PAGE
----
Generally speaking, the fitter you are, the bigger the drop in size, strength, and performance when you take too much time off from training. Why? Because it takes a huge amount of energy for the body to be extremely fit. Any chance it gets, the body will begin reducing its high-performance build to save energy.
Strength athletes seem to have an advantage over endurance athletes, as cardiovascular conditioning is lost more rapidly than strength and the ability to produce power.
A Concrete Example
In the table below, you can see the changes that occurred to an elite powerlifter when he stopped training for 7 months.
The powerlifter reduced his weight dramatically. This was due to a massive drop in body fat, but also a huge decline in muscle mass. His type II fibers shrunk in cross sectional area.
How Fast Do You Lose Strength?
The degree of strength you’ll lose during time off will vary depending on your genetics, age, training experience, what muscle groups we’re talking about, how much time you take off, and whether it’s a complete break (no training) or a partial break (reduced training).
You’ll certainly lose more strength the more time you take off. But taking off a week or two does not seem to matter much in the bigger picture.
Here’s what else the studies show:
- One study done by Hortobagyi et al., showed strength to be preserved even after two weeks off in strength athletes.
- Scientists found strength to be preserved for up to four weeks. There’s also research showing that if you refrain from taking a full-on break, hitting the gym occasionally for some short sessions, you can even get away with six weeks “off” without losing significant strength.
- In studies done on untrained participants, there was a rise in strength of 31% after four weeks of training. They followed that up with two weeks without training, and their strength had only dropped by 5%, with 24% of their strength gains still remaining.
- In Olympic weightlifters, drops of 10% in squat strength has been observed after four weeks without training.
- In a study by Lemmer et al., strength increased after nine weeks of training in a group of 20-30 year olds (34% increase) and a group of 65-75 year olds (28% increase). After a 31 week break, strength dropped 14% in the young group and 8% in the older group. No matter the age, strength gains dropped mildly the first 12 weeks of non-training, whereas the biggest drop was observed in weeks 13-31.
- In young people who are still growing, breaks seem less catastrophic because these individuals will become “naturally” stronger as a result of the general maturation process, including increases in testosterone levels. Older people, on the other hand, lose strength faster than younger people when they stop exercising, especially if the break is long. In a study on 68 year-olds, six weeks without training resulted in a 15% drop in strength.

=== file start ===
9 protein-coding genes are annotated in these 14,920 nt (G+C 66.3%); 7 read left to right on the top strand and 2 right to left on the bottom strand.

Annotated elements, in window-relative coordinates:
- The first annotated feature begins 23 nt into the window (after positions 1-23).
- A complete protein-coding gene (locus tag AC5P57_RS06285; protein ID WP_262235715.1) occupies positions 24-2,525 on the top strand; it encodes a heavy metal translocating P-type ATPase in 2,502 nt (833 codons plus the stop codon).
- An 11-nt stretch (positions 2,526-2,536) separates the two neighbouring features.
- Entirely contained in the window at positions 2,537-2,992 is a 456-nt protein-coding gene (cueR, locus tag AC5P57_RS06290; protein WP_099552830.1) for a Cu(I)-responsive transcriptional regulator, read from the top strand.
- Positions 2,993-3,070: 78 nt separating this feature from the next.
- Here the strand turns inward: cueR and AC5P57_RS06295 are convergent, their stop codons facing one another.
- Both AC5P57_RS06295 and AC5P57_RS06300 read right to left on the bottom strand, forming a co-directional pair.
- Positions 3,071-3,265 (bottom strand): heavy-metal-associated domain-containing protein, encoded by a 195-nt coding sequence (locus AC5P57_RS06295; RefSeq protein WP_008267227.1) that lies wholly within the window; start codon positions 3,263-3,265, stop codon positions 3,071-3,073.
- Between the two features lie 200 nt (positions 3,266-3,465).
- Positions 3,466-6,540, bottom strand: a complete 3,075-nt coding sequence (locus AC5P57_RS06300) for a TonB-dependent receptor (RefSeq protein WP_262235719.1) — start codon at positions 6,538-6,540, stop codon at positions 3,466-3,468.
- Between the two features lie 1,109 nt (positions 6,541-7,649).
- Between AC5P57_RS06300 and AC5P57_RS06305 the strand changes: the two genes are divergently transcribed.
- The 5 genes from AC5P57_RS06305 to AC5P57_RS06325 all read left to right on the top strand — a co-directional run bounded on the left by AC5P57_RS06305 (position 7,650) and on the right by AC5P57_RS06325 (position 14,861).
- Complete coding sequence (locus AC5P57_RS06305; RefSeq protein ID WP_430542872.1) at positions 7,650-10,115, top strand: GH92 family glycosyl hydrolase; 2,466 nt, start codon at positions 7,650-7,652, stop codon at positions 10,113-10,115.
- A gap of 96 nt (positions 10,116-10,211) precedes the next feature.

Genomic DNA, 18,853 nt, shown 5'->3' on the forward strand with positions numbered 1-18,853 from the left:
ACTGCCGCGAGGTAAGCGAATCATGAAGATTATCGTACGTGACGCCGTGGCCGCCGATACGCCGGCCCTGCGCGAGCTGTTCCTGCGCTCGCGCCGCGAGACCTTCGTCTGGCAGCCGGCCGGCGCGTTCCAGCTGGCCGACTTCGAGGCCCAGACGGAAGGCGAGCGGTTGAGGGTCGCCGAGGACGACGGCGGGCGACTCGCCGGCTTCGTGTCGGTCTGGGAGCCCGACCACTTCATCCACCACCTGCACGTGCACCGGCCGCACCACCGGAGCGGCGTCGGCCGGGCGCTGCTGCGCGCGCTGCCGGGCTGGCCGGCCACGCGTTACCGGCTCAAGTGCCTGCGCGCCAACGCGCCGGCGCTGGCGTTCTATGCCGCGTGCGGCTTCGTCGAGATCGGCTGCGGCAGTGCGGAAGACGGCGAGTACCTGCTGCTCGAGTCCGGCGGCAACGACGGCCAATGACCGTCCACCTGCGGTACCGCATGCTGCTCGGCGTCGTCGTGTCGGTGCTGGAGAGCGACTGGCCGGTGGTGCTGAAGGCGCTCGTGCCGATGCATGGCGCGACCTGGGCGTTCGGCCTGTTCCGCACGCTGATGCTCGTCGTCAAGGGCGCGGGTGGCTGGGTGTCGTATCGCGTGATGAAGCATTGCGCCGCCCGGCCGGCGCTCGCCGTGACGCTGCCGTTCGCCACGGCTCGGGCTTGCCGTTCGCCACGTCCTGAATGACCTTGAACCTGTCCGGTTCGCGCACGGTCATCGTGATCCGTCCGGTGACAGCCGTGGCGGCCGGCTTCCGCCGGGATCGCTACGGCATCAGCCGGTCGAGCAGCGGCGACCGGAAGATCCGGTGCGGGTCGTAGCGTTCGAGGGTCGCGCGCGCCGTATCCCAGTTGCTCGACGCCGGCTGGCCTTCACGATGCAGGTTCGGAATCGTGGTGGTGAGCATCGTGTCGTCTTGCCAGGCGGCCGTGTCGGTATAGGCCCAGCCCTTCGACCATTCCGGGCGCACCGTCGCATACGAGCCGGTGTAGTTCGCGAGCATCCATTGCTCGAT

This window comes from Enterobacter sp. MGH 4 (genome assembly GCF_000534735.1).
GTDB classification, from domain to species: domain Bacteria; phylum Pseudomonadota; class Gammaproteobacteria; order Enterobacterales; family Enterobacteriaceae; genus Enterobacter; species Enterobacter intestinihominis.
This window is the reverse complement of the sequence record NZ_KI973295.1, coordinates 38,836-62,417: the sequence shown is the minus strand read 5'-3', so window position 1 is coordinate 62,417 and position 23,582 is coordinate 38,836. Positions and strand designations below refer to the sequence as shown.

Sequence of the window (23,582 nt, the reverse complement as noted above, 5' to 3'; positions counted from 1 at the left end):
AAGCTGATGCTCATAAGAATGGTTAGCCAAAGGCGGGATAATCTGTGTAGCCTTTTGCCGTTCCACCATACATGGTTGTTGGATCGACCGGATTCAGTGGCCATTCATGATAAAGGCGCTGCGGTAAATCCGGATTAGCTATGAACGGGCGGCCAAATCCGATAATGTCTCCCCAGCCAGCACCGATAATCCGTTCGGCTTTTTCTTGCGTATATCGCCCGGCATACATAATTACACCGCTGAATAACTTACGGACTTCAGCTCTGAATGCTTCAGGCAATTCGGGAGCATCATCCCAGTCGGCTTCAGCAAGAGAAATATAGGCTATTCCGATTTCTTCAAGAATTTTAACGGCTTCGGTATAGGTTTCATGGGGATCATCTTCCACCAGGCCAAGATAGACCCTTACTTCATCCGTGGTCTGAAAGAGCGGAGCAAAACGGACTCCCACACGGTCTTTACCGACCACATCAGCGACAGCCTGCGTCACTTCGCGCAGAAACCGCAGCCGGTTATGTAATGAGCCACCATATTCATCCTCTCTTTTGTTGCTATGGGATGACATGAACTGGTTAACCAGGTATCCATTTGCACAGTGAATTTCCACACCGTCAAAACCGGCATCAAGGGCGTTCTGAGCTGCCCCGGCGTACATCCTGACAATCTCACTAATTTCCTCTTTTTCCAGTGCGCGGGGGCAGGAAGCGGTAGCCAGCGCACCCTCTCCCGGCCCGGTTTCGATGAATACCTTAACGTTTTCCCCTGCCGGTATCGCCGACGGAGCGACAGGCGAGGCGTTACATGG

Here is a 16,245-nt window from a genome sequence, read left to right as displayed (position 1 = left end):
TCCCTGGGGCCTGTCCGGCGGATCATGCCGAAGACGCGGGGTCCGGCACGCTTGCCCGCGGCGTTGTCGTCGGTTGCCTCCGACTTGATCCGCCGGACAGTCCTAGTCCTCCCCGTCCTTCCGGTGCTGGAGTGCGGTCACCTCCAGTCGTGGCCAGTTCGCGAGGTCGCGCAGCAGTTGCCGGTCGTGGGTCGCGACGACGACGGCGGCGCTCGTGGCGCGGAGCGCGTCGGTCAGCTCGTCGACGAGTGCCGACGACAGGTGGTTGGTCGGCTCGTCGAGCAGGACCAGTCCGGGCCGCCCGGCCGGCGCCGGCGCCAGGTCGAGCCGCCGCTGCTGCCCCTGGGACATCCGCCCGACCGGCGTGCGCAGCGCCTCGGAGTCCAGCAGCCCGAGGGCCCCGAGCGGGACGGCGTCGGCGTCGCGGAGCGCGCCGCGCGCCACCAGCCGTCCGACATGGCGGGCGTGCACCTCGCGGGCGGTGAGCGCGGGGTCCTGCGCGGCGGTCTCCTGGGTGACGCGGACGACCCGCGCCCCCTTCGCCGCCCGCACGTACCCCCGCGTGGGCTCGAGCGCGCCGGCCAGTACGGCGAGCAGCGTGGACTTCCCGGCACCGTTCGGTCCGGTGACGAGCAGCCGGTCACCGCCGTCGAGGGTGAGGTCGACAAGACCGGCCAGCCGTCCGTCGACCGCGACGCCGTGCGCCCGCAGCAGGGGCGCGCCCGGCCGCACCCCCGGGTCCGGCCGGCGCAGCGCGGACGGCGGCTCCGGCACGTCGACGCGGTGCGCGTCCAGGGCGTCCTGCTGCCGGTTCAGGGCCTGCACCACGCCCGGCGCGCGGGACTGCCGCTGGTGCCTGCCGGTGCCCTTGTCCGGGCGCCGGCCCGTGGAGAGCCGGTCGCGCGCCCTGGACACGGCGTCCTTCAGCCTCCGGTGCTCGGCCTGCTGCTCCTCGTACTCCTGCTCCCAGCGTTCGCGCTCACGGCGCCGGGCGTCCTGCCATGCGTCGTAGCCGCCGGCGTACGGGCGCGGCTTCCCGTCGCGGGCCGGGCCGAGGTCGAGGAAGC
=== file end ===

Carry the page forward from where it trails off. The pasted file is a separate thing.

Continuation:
How Fast Do You Lose Size?
Since there’s a correlation between strength and muscle fiber size, there will in most cases be a drop in mass alongside strength. However, it’s believed that the loss of strength observed in the first weeks of non-training is primarily associated with a decreased neural drive – a weakening of the firing system of the nervous system, while a loss of muscle fiber size takes a bit longer.
Some studies have shown an onset of muscle atrophy as soon as two weeks after cessation of training. Other studies have shown that there’s no atrophy after such a short period of time. As with strength, the degree of atrophy is probably closely related to how active you are during your break, and how fit you are when you go on a break.
This is worth repeating: more mass is associated with more pronounced atrophy. And the older you are, the more aggressive the atrophy seems to be. This might be related to the fact that younger people are generally more physically active than older individuals, and inactivity is one of the most important factors for the onset of atrophy.
In one study, participants increased the CSA (cross-sectional area of muscle fibers) in their quads by 10% after three months of training. But three months without training later, and all of these gains were completely gone.
In another study, participants experienced an increase in CSA of 26% and an increase in strength of up to 40% after participation in a 24-week strength training program. After 12 weeks without training, CSA dropped to baseline levels, but in same period of time, strength only decreased by 30%.
This indicates that the neural adaptations had not completely disappeared even though the atrophy was pretty aggressive. Under normal circumstances hypertrophy is more pronounced in type II muscle fibers when you engage in a strength training program, and it’s also believed that type II muscle fibers atrophy more willingly than type I fibers.